Turkey heading toward a new era
It might be an underestimation to say Turkey will become a “peculiar democracy” once Turks approve constitutional amendments, which would provide the country’s strongman Recep Tayyip Erdoğan vast presidential powers. Once it enters into force completely in 2019 or at an earlier date, if an early election is called for, the process of Turkey becoming a Middle Eastern-style super presidential regime, with limited or no checks and balances at all, will be completed.
The new era, proponents claim, will bring sustainable stability to the country as the president, elected popularly by the people, will be the head of the executive. He at the same time will continue to have - if he desires - organic links to his party and can even be the leader of that party. Since he and the parliament, where his party might have a majority, will be appointing members of high courts, particularly the High Council for Judges and Prosecutors (HSYK), making the president at the same time the boss of the judiciary.
In any case, his justice minister and undersecretary will be the chairman and vice chairman of the HSYK. Thus, the president as the chief executive, chief legislator and top judge, will be the absolute boss of the country.
Turkey is of course different from Saddam Hussein’s Iraq or Muammer Kaddafi’s Libya, though the Turkish nation is not much different from the power-worshipping Libyans and Iraqis. When I hear statements from some women saying they’d be willing to be one of the wives of their leader or a deputy in parliament and saying that touching their leader is equivalent to praying, I remember the woman, who was crying in the streets of Iraq, vowing to sacrifice her life for Saddam. As the famous dervish story also says: it is not the sheikh but those worshipping him that makes him fly.
Will the nation approve the constitutional amendment package in the April referendum? Some people continue to preserve optimism that democracy and common sense will prevail and at the end of the day Turks will vote for the defense of a democratic, secular governance instead of making the country a Middle Eastern autocracy. I seriously doubt it.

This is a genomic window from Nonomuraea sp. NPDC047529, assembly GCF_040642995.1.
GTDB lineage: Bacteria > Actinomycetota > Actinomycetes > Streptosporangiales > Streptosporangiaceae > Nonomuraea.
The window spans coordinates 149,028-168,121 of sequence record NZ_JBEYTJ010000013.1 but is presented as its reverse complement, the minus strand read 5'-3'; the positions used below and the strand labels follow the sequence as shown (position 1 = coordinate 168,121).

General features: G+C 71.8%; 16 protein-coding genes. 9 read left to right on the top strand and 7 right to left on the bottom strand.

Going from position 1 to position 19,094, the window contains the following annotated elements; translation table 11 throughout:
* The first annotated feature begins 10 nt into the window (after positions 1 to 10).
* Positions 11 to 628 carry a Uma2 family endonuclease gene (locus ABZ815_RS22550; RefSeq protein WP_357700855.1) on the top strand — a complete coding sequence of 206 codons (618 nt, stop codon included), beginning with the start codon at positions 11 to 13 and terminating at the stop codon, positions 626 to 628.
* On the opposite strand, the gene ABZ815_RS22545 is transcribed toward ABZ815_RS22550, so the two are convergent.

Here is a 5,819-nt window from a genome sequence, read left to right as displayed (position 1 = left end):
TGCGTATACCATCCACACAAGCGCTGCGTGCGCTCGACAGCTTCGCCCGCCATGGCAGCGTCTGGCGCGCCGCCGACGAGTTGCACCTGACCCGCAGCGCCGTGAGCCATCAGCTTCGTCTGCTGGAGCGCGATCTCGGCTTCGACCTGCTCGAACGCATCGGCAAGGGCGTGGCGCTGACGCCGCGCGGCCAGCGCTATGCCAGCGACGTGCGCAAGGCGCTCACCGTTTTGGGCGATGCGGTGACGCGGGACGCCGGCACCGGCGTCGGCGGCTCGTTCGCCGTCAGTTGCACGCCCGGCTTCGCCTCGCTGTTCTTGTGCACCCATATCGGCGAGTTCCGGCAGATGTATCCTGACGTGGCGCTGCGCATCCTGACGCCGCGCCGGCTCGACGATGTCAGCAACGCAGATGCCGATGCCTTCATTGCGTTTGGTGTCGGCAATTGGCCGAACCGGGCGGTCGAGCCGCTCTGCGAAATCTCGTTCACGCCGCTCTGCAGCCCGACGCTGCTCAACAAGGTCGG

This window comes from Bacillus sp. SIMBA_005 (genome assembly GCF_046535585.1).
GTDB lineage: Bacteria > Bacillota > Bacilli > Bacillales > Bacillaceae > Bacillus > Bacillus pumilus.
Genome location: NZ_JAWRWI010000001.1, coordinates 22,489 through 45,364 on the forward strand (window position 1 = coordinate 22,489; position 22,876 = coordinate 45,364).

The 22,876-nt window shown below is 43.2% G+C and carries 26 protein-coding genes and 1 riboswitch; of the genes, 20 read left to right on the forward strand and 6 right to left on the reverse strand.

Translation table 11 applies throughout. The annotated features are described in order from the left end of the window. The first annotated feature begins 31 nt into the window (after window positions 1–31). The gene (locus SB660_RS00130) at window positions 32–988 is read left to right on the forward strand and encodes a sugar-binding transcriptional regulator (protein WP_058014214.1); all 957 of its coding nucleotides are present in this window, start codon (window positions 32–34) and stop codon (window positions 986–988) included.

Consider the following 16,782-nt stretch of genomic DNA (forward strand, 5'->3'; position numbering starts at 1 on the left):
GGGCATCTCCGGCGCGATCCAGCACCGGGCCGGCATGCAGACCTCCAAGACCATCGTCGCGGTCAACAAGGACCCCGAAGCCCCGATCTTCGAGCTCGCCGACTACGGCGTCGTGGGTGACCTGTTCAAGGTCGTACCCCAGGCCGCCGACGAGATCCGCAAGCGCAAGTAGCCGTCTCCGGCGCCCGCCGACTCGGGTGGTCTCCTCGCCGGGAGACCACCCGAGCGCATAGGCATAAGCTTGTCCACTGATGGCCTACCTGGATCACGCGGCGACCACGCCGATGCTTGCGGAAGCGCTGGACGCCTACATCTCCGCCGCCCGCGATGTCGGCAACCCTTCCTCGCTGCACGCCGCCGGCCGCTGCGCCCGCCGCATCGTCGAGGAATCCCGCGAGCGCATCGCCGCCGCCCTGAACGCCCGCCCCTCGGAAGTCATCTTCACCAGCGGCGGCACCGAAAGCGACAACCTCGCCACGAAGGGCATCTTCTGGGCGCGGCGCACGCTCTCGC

Erdoğan launched the referendum campaign moments after parliament approved the constitutional amendment package on Jan. 21. He, the ruling Justice and Development Party (AKP) and his new-founded coalition partner the Nationalist Movement Party (MHP) will use every possible opportunity, organize lavish inauguration ceremonies for trivial projects, repeat the same ceremonies, use every possible public funding into converting the referendum propaganda period into a massive “yes” campaign. The referendum date might be an advantage for opposition secularists and elites, unlike in hot summer months when they were in their summer resorts; most will actually be going to voting booths. Still a “no” vote will be an extreme improbable expectation.
In the meantime Turkey’s parliament will usher into a two-party state. In the new period it won’t be an exaggeration to say that the MHP, which has already surrendered to the AKP during the constitutional amendment process, will melt down to become another addition to the web of Islamist groups within the ruling party. On the left, the Republican People’s Party (CHP), the main obstacle for the emergence of real leftist political formations, is very likely to continue condemning the left and will remain as the permanent opposition.
I believe Erdoğan will have to make a decision. He has years before 2019, the expiry date of his current tenure. If he calls for early parliamentary elections, that would mean an early presidential election. Thus, instead of ending his presidential tenure in 2024 – a second five-year term included – would he want to be reelected in the fall of 2017 and complete his second term in 2022? On the other hand, the Fetullah Gülen supporters in parliament – who were allegedly forgiven in exchange for voting “yes” in the referendum – cannot be held at bay for ever, there will be a need for “cleansing.” This will be a difficult decision to make, and I believe a decision has already been made, according to which swiftly after the April referendum vote the nation will be taken to a parliamentary election and the country will be carried to a new league Erdoğan aspires to achieve.
There are some good news as well amid all these events. The lira will be taken under firm control, and its stagnating trend against leading currencies will be curbed. Furthermore, not only because of lavish inaugurations and such disguised referendum campaign events, the market will be flooded with currency and the economy will be revived.
An increase in terror attacks, on the other hand, will become an added advantage for the “yes” campaign. And who are against the super presidential powers? The left, the Kurds and the non-AKP people. The other day, people attacked the CHP for sending flowers to the funeral of a martyred soldier, who was killed in Syria’s al-Bab. The crowds were chanting “How dare CHP, a supporter of terrorists, send flowers to the funeral of our son?”
The CHP must perhaps stop questioning why Turkish soldiers are getting killed in a war they shouldn’t have been sent to in the first place.